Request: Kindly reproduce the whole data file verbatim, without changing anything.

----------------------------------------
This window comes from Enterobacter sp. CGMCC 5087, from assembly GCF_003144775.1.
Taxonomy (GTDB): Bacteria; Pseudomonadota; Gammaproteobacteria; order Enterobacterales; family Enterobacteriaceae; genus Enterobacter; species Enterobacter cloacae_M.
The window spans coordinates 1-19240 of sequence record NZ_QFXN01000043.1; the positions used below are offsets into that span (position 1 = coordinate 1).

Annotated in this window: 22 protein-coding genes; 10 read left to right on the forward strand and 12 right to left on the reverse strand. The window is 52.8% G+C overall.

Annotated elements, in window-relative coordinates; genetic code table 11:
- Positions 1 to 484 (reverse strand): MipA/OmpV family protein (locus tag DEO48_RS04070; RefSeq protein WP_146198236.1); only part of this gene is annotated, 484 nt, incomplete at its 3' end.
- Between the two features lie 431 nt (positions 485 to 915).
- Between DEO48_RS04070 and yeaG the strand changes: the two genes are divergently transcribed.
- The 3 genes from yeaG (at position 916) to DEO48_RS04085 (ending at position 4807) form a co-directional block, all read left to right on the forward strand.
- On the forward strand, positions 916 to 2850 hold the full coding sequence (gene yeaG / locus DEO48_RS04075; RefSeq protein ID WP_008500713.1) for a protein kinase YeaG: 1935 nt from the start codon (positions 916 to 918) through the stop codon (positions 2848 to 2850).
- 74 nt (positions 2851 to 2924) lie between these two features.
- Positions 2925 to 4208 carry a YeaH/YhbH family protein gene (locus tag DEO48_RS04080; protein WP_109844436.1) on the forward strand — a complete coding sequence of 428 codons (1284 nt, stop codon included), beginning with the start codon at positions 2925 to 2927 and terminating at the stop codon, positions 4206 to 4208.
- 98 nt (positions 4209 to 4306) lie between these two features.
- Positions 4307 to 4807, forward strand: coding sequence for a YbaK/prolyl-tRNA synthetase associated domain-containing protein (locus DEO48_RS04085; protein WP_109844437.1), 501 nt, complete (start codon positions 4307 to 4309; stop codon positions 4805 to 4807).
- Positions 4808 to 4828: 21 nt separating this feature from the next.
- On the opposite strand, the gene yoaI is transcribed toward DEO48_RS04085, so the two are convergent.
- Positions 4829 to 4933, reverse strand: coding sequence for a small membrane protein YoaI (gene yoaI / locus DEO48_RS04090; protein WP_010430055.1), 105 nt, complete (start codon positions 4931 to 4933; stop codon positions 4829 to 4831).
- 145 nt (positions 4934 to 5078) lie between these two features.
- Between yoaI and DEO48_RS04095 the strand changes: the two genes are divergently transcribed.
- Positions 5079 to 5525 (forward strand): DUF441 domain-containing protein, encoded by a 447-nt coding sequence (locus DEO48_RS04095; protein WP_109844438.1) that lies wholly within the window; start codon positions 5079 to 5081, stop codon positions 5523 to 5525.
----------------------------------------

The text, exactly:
This window comes from Enterobacter sp. CGMCC 5087, from assembly GCF_003144775.1.
Taxonomy (GTDB): Bacteria; Pseudomonadota; Gammaproteobacteria; order Enterobacterales; family Enterobacteriaceae; genus Enterobacter; species Enterobacter cloacae_M.
The window spans coordinates 1-19240 of sequence record NZ_QFXN01000043.1; the positions used below are offsets into that span (position 1 = coordinate 1).

Annotated in this window: 22 protein-coding genes; 10 read left to right on the forward strand and 12 right to left on the reverse strand. The window is 52.8% G+C overall.

Annotated elements, in window-relative coordinates; genetic code table 11:
- Positions 1 to 484 (reverse strand): MipA/OmpV family protein (locus tag DEO48_RS04070; RefSeq protein WP_146198236.1); only part of this gene is annotated, 484 nt, incomplete at its 3' end.
- Between the two features lie 431 nt (positions 485 to 915).
- Between DEO48_RS04070 and yeaG the strand changes: the two genes are divergently transcribed.
- The 3 genes from yeaG (at position 916) to DEO48_RS04085 (ending at position 4807) form a co-directional block, all read left to right on the forward strand.
- On the forward strand, positions 916 to 2850 hold the full coding sequence (gene yeaG / locus DEO48_RS04075; RefSeq protein ID WP_008500713.1) for a protein kinase YeaG: 1935 nt from the start codon (positions 916 to 918) through the stop codon (positions 2848 to 2850).
- 74 nt (positions 2851 to 2924) lie between these two features.
- Positions 2925 to 4208 carry a YeaH/YhbH family protein gene (locus tag DEO48_RS04080; protein WP_109844436.1) on the forward strand — a complete coding sequence of 428 codons (1284 nt, stop codon included), beginning with the start codon at positions 2925 to 2927 and terminating at the stop codon, positions 4206 to 4208.
- 98 nt (positions 4209 to 4306) lie between these two features.
- Positions 4307 to 4807, forward strand: coding sequence for a YbaK/prolyl-tRNA synthetase associated domain-containing protein (locus DEO48_RS04085; protein WP_109844437.1), 501 nt, complete (start codon positions 4307 to 4309; stop codon positions 4805 to 4807).
- Positions 4808 to 4828: 21 nt separating this feature from the next.
- On the opposite strand, the gene yoaI is transcribed toward DEO48_RS04085, so the two are convergent.
- Positions 4829 to 4933, reverse strand: coding sequence for a small membrane protein YoaI (gene yoaI / locus DEO48_RS04090; protein WP_010430055.1), 105 nt, complete (start codon positions 4931 to 4933; stop codon positions 4829 to 4831).
- 145 nt (positions 4934 to 5078) lie between these two features.
- Between yoaI and DEO48_RS04095 the strand changes: the two genes are divergently transcribed.
- Positions 5079 to 5525 (forward strand): DUF441 domain-containing protein, encoded by a 447-nt coding sequence (locus DEO48_RS04095; protein WP_109844438.1) that lies wholly within the window; start codon positions 5079 to 5081, stop codon positions 5523 to 5525.